Vetoing the kid menu

Vetoing the kid menu

My husband and I enjoy eating out at our favorite restaurants on the weekends, which gives me a nice break from cooking during the week. One of the main factors in determining where we end up going is now based upon what kind of food they will serve so that all THREE of us are getting a good nutritious meal. We have a two-year old, who thankfully has been a great eater up until this point of his life. We have always focused on giving him a wide variety of healthy foods so that he develops a taste and palate for things at a young age. One of my newest pet peeves is glancing over the so-called menu for kids…

I can’t tell you how many times I have wanted to shake my head when I look at a “kids menu” at most restaurants these days. I find myself asking why “fair food” consisting of fried chicken fingers, french fries and corn dogs are the main choices for our little ones to choose from?

As casual of a topic over kid menus might sound, the true agenda behind the motive of the food industry is far from casual. They believe they are helping provide “easy” and “kid-friendly” dishes that they know kids will happily chow down, which serves the purpose of getting food in their bellies without having to actually provide real nourishment. It boils down to what is cheap, easy to transfer and has the longest shelf life for the highest profit for most conventional restaurants in America.

However routine and typical the plan of these kid menus are, I simply cannot overlook the fact that it is the “norm.” Just because they are younger, smaller and possibly more picky than adults, does not mean we should feed them differently or deprive them of the nutrition that adults get on a separate menu. Smaller portions, yes, but deplete every amount of nutrient by frying them out while adding a side of Acrylamide (a toxic substance that forms when foods are cooked at extreme temperatures) just doesn’t settle well with me.

Our kids are constantly growing day by day. Their immune systems are learning how to stay strong and they need proper food that acts as fuel, not as poison, for their young bodies.

What we fail to see in the big picture is that we are in fact poisoning our kids with the standard American diet, which includes almost every item on a kid menu at most conventional restaurants.

We have a blind eye to a big problem that can lead not only to childhood obesity, but to chronic health issues that stem into adulthood.  We are setting our kids up for failure; failure to teach them what nutrition actually looks like, and failure to provide them a fighting chance of being disease free, healthy thriving adults. The daily choices made now are shaping future habits for them later in life when they will be the ones determining what goes on their plate.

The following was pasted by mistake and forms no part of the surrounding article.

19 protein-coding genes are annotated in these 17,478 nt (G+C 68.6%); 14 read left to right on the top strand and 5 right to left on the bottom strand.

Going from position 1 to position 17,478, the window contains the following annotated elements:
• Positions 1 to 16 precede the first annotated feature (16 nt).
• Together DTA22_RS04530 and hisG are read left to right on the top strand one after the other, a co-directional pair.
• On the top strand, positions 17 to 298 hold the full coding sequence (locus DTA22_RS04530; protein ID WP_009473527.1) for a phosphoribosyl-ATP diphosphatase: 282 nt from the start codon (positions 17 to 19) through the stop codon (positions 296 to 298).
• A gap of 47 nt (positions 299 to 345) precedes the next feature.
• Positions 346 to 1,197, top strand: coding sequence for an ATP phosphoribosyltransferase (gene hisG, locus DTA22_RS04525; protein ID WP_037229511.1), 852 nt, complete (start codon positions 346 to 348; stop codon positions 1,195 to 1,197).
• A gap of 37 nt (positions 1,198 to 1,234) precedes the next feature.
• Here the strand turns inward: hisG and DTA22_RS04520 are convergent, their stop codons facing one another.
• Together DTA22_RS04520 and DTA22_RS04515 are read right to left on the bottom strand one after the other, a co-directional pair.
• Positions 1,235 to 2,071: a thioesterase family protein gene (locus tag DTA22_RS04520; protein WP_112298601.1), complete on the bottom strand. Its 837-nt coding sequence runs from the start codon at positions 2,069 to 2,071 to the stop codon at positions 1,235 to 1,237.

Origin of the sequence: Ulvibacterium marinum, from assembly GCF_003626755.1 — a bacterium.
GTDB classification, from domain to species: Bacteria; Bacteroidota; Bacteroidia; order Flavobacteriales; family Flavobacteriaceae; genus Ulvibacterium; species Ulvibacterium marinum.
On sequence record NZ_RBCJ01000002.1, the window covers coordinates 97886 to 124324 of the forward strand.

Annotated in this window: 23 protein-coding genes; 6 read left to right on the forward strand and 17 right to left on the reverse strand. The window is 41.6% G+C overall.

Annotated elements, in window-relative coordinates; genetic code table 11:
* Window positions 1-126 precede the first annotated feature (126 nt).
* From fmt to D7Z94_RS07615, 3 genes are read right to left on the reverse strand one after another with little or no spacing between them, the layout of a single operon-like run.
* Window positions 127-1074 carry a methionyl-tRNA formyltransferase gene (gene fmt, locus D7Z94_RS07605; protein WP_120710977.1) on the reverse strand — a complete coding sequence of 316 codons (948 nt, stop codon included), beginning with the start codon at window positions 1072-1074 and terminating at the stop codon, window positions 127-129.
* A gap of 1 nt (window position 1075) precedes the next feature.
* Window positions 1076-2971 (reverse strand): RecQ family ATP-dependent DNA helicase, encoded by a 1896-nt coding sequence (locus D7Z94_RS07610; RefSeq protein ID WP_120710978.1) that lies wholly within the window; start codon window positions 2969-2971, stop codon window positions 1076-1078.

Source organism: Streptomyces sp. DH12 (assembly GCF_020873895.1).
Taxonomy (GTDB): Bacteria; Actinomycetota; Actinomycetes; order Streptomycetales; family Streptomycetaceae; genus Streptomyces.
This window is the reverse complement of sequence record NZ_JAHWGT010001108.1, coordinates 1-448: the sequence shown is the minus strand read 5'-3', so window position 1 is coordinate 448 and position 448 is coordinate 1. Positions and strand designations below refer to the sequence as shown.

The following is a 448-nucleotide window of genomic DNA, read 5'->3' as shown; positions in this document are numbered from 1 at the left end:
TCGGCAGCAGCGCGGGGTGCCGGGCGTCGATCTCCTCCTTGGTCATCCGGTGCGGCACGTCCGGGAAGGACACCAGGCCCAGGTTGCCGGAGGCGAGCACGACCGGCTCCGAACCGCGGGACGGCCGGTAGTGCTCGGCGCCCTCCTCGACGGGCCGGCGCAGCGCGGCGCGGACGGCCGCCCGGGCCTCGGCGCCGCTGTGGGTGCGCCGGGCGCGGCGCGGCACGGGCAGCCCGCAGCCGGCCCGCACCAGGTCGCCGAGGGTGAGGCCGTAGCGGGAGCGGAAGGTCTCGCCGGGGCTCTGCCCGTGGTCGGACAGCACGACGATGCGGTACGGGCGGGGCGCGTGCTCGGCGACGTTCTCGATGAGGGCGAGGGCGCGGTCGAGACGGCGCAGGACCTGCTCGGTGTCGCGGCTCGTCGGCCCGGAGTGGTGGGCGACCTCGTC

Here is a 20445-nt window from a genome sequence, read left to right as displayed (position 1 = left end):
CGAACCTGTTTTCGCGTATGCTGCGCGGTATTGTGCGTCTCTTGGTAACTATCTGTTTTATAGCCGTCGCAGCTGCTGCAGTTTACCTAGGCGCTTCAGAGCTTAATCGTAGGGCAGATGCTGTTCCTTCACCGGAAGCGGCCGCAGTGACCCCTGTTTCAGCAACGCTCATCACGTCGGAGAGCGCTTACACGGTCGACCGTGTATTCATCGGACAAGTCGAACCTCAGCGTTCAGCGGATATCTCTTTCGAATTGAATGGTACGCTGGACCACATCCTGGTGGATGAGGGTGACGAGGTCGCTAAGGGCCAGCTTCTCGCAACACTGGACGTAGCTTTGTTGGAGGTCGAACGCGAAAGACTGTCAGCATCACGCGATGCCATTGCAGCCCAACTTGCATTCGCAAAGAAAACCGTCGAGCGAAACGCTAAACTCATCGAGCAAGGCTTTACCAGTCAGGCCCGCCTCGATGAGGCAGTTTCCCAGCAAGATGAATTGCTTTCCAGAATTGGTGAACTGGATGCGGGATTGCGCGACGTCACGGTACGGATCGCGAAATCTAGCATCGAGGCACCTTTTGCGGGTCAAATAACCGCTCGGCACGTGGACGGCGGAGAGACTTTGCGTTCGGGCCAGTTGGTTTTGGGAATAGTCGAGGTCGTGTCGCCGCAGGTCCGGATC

We no longer think or even hesitate to make a pattern of habitually grabbing our bag of food in a drive through window. Fried, genetically modified, chemical-laced, toxic and empty “food” has become the norm in our American standard diet. It’s all about fast and convenience with no regard to nutrition at all. We have a choice in this matter, and it starts with us as the parents making the decisions and choices when it comes to what our kids eat and what they see us eating. There is power in real food, legitimate power in making or breaking the capability of how our bodies function, now and in the future.

I honestly see a difference in the health of our children in the ones who eat a majority of well balanced proportioned foods, than not. Their bodies fight off illness faster, their immune systems are stronger and they typically have better energy and sleep patterns. When the body is given whole foods and nutrients that help it thrive, it’s going to function much more efficiently than when its fed junk.

We need to take things back to the basics when it comes to what proper nutrition is.  What is a balanced diet? My personal goal for our family is ensuring that we get veggies, fruits, protein, healthy fats, and complex carbohydrates into most every meal.  These are the essentials for us, and this is what I focus on when making our meals, or picking something off of a restaurant menu.


Stick to these 5 food groups as a guide


So, now we have our “go-to” places that we know have quality kid menus that actually provides the same kind of foods that my husband and I would plan to eat for a meal. These menus aren’t loaded down with cheese pizza, hamburgers and nuggets or what I sarcastically refer to as “fair food.” Some of our favorite places to eat now include hummus, cucumbers, grilled chicken and quinoa on their kid menus! Talk about a revolutionary idea: Serve the same quality foods on the adult menu as the kid menu. If the restaurant doesn’t have a quality kid menu, choose a few core essential food groups I’ve listed above that you could order as “side” items for them instead.


Click to download:  Helpful kid ideas while eating out


This has to become an area of more importance for us as parents and it should be a bigger priority in the lives of our kids.  You have the reigns when it comes to what goes in their bodies, setting the habits now that hopefully stick as they mature. No restaurant is perfect, and there will obviously be times for moderation where your kid eats a pizza or quesadilla. I’m more so speaking to the long term, daily choices that occur week after week and year after year.

So the next time you sit down at a restaurant to eat, I’m going to challenge you to veto the standard fried food kid menu and switch it up to more adult-themed, nutrient-based foods that will actually benefit your sweet ones little bodies. You call the shots. You have the ability to veto what doesn’t best serve your child. 

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